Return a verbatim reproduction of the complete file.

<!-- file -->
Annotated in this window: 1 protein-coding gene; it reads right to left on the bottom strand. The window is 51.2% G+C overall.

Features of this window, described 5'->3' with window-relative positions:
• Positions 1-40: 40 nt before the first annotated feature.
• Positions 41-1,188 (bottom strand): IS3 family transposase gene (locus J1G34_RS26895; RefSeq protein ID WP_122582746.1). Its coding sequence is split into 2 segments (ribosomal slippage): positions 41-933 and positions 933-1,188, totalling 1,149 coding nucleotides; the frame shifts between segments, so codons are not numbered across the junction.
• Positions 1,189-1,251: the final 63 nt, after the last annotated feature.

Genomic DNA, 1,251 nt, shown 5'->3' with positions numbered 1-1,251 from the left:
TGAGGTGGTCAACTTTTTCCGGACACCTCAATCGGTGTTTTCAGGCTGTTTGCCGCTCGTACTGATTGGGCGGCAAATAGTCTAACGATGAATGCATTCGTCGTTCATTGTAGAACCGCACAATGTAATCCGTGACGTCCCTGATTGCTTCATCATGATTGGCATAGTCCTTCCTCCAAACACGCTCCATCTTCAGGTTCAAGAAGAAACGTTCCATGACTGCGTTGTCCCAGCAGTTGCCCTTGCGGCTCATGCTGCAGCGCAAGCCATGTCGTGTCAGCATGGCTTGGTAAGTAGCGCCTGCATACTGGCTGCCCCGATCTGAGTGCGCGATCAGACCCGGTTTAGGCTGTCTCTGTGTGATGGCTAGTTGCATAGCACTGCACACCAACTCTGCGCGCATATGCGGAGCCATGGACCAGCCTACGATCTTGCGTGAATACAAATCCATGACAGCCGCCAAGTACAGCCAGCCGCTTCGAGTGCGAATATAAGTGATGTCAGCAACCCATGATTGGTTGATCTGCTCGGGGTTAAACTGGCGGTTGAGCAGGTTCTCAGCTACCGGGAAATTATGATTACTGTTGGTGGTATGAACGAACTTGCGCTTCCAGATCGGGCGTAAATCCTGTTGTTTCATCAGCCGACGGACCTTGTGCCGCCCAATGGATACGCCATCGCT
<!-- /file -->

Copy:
Annotated in this window: 1 protein-coding gene; it reads right to left on the bottom strand. The window is 51.2% G+C overall.

Features of this window, described 5'->3' with window-relative positions:
• Positions 1-40: 40 nt before the first annotated feature.
• Positions 41-1,188 (bottom strand): IS3 family transposase gene (locus J1G34_RS26895; RefSeq protein ID WP_122582746.1). Its coding sequence is split into 2 segments (ribosomal slippage): positions 41-933 and positions 933-1,188, totalling 1,149 coding nucleotides; the frame shifts between segments, so codons are not numbered across the junction.
• Positions 1,189-1,251: the final 63 nt, after the last annotated feature.

Genomic DNA, 1,251 nt, shown 5'->3' with positions numbered 1-1,251 from the left:
TGAGGTGGTCAACTTTTTCCGGACACCTCAATCGGTGTTTTCAGGCTGTTTGCCGCTCGTACTGATTGGGCGGCAAATAGTCTAACGATGAATGCATTCGTCGTTCATTGTAGAACCGCACAATGTAATCCGTGACGTCCCTGATTGCTTCATCATGATTGGCATAGTCCTTCCTCCAAACACGCTCCATCTTCAGGTTCAAGAAGAAACGTTCCATGACTGCGTTGTCCCAGCAGTTGCCCTTGCGGCTCATGCTGCAGCGCAAGCCATGTCGTGTCAGCATGGCTTGGTAAGTAGCGCCTGCATACTGGCTGCCCCGATCTGAGTGCGCGATCAGACCCGGTTTAGGCTGTCTCTGTGTGATGGCTAGTTGCATAGCACTGCACACCAACTCTGCGCGCATATGCGGAGCCATGGACCAGCCTACGATCTTGCGTGAATACAAATCCATGACAGCCGCCAAGTACAGCCAGCCGCTTCGAGTGCGAATATAAGTGATGTCAGCAACCCATGATTGGTTGATCTGCTCGGGGTTAAACTGGCGGTTGAGCAGGTTCTCAGCTACCGGGAAATTATGATTACTGTTGGTGGTATGAACGAACTTGCGCTTCCAGATCGGGCGTAAATCCTGTTGTTTCATCAGCCGACGGACCTTGTGCCGCCCAATGGATACGCCATCGCT